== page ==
Candia, with 100 terracotta roofs, lies on the slopes of Monte Santo Stefano in the southern hills of the moraine amphitheatre of Ivrea, in the lower Canavese area.
Monte Santo Stefano, which towers over the surrounding mountains, offers a majestic panorama with the Po valley on one side with the hills of Monferrato, those of Superga and Maddalena above Turin and, at the end, Monviso and the Alps. In the opposite direction, facing north, there is the green landscape of the Canava area with the straight Serra that resembles the sea and, at the very end, the Mombarone and Gran Paradiso.
Candia is the front door of the Canavese area. There is a lake, residue of ancient glaciers, in the basin that opens to the Dora Baltea plain, forests on the hills, and rows of trees surrounding meadows, blossoming orchards and vineyards.
Candia has always been the scene of battles – in the 13th and 14th centuries, the bishop Count of Ivrea, the Marquis of Monferrato and the Prince of Acaja fought for dominion of the land. At the end of the mediaeval period, the Marquises of Monferrato consolidated their signoria (feudal domain), which continued until the peace of Cherasco in 1631 when the Savoys, sovereigns of Piedmont, took their place.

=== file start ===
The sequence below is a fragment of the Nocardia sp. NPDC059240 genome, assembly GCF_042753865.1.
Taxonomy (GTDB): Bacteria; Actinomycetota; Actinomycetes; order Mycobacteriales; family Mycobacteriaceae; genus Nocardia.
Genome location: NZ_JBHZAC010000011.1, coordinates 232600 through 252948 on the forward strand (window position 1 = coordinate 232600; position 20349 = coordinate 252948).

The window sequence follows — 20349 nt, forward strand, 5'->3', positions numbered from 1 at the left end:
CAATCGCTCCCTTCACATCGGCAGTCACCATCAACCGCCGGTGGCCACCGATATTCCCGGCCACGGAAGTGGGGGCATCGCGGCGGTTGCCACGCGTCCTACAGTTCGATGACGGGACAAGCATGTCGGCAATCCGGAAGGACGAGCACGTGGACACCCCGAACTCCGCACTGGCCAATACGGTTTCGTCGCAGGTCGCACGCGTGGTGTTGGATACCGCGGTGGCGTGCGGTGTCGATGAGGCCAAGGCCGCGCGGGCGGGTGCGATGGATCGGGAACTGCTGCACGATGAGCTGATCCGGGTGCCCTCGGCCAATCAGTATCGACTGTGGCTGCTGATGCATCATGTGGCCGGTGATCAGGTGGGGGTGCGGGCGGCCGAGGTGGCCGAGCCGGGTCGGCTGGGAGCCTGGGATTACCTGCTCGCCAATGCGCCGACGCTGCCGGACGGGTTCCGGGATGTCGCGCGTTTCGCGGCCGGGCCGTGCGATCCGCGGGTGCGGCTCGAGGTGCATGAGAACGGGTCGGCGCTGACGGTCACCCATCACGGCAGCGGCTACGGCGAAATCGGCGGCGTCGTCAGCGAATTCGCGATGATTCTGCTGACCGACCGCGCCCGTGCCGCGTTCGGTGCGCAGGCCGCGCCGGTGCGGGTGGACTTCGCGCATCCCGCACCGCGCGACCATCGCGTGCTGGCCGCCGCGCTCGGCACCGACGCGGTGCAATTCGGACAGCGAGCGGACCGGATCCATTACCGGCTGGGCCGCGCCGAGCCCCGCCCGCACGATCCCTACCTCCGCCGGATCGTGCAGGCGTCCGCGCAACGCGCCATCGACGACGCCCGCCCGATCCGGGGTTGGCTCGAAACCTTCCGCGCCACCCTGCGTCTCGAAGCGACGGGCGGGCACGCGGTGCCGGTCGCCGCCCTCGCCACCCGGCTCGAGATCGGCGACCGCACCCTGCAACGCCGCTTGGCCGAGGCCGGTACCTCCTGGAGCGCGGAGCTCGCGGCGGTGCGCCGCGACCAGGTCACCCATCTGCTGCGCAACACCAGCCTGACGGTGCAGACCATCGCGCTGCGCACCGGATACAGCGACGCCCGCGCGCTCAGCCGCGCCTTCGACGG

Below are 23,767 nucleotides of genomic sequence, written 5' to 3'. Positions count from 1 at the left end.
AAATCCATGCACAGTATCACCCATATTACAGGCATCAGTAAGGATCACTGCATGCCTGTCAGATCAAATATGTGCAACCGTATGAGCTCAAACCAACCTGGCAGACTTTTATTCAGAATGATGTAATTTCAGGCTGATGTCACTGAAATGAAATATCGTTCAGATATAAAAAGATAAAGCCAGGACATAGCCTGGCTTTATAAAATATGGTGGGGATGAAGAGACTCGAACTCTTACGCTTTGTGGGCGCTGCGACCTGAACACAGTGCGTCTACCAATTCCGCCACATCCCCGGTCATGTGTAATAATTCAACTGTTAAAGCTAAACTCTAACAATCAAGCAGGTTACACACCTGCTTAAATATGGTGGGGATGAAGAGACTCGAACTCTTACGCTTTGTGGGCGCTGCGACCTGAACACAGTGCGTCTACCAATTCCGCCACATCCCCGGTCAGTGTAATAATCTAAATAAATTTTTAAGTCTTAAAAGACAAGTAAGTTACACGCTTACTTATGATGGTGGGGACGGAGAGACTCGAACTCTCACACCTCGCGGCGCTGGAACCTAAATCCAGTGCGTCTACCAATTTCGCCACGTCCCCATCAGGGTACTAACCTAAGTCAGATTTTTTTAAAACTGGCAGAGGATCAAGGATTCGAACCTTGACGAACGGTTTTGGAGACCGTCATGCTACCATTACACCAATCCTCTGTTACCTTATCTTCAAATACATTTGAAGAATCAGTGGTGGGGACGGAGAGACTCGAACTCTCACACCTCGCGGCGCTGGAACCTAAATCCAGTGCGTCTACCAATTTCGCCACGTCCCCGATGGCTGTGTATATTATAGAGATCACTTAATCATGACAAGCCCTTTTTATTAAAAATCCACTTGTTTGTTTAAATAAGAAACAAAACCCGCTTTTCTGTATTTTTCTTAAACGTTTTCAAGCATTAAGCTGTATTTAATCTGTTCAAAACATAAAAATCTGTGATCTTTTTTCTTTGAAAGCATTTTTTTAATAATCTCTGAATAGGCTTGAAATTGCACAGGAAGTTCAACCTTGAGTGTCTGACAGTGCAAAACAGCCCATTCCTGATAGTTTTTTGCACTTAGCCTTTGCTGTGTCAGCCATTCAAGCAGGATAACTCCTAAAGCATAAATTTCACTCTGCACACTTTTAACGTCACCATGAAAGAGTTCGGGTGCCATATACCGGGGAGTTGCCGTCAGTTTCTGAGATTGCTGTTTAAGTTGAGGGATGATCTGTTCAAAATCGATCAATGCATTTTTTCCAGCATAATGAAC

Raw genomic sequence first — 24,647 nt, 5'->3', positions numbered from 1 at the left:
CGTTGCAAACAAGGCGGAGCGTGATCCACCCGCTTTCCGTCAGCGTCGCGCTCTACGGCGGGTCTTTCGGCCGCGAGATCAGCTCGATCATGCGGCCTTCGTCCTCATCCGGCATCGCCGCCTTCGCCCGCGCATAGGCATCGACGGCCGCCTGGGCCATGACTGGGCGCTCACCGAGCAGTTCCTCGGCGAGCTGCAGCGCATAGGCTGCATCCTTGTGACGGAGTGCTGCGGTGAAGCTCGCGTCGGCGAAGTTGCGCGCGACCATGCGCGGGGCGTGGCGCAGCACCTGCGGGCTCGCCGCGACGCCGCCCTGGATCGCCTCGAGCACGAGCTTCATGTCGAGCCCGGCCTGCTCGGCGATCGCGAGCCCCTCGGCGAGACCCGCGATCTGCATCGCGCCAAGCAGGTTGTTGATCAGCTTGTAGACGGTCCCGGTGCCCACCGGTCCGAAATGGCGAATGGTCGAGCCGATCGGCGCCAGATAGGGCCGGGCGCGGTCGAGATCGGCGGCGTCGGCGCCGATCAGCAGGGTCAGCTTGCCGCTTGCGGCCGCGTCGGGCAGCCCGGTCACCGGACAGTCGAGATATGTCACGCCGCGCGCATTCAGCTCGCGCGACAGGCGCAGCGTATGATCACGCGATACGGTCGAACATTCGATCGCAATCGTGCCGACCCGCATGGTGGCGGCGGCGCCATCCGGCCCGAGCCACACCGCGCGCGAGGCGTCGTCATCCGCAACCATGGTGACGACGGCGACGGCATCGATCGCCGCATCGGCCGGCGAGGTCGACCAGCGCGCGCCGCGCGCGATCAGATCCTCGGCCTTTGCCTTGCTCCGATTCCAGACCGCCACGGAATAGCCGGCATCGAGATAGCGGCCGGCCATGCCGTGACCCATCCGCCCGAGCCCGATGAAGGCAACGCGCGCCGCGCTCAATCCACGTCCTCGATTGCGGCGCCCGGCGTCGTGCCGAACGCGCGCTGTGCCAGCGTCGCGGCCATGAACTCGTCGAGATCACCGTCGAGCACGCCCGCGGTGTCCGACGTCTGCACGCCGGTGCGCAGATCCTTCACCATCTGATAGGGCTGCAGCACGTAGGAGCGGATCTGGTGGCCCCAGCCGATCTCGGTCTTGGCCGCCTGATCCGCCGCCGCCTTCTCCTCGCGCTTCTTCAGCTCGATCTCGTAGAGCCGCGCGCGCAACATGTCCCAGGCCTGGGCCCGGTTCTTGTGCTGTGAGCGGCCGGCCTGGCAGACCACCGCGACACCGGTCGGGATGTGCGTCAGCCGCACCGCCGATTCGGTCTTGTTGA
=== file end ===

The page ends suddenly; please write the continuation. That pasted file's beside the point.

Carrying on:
Chronicles from 1300-1600 tell of continual sieges, fires and destruction in the area and village of Candia. It is the home of strong, tenacious people, and the village found the resources for survival in the land and lake. Its wines – the Erbaluce and Passito, have been well-known for centuries; the fish in the lake, tench and pike, have been admired in the markets of neighbouring towns since the 18th century. A system of fish conservation using deep wells filled with ice during the winter, allowed the ingenious fishermen of Candia to trade in fish two centuries before the invention of frozen goods.